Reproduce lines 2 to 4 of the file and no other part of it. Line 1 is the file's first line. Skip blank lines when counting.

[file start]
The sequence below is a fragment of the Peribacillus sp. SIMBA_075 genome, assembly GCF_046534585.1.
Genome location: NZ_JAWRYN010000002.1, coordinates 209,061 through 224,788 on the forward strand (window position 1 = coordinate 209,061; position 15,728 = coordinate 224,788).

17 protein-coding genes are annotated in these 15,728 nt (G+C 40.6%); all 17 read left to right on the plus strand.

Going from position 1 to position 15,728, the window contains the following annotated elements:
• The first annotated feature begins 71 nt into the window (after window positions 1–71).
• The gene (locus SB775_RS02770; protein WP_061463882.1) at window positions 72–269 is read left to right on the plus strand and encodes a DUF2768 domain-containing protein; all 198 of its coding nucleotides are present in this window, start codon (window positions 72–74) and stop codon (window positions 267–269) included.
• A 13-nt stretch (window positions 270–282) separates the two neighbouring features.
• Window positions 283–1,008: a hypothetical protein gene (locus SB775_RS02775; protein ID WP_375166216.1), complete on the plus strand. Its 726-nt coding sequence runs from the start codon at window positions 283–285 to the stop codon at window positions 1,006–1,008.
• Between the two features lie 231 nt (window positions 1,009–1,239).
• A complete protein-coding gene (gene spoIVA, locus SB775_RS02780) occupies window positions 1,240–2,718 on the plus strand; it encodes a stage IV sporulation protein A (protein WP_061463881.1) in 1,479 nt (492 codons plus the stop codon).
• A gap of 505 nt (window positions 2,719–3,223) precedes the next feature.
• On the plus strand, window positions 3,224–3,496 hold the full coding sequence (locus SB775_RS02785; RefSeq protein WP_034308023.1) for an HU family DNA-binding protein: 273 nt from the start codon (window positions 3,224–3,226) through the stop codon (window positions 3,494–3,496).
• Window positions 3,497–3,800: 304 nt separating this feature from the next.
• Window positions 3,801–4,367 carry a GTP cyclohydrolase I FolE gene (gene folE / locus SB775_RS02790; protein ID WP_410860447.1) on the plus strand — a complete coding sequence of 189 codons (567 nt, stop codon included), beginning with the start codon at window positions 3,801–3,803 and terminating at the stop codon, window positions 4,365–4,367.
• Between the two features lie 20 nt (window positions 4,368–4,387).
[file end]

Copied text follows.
Genome location: NZ_JAWRYN010000002.1, coordinates 209,061 through 224,788 on the forward strand (window position 1 = coordinate 209,061; position 15,728 = coordinate 224,788).

17 protein-coding genes are annotated in these 15,728 nt (G+C 40.6%); all 17 read left to right on the plus strand.

Going from position 1 to position 15,728, the window contains the following annotated elements: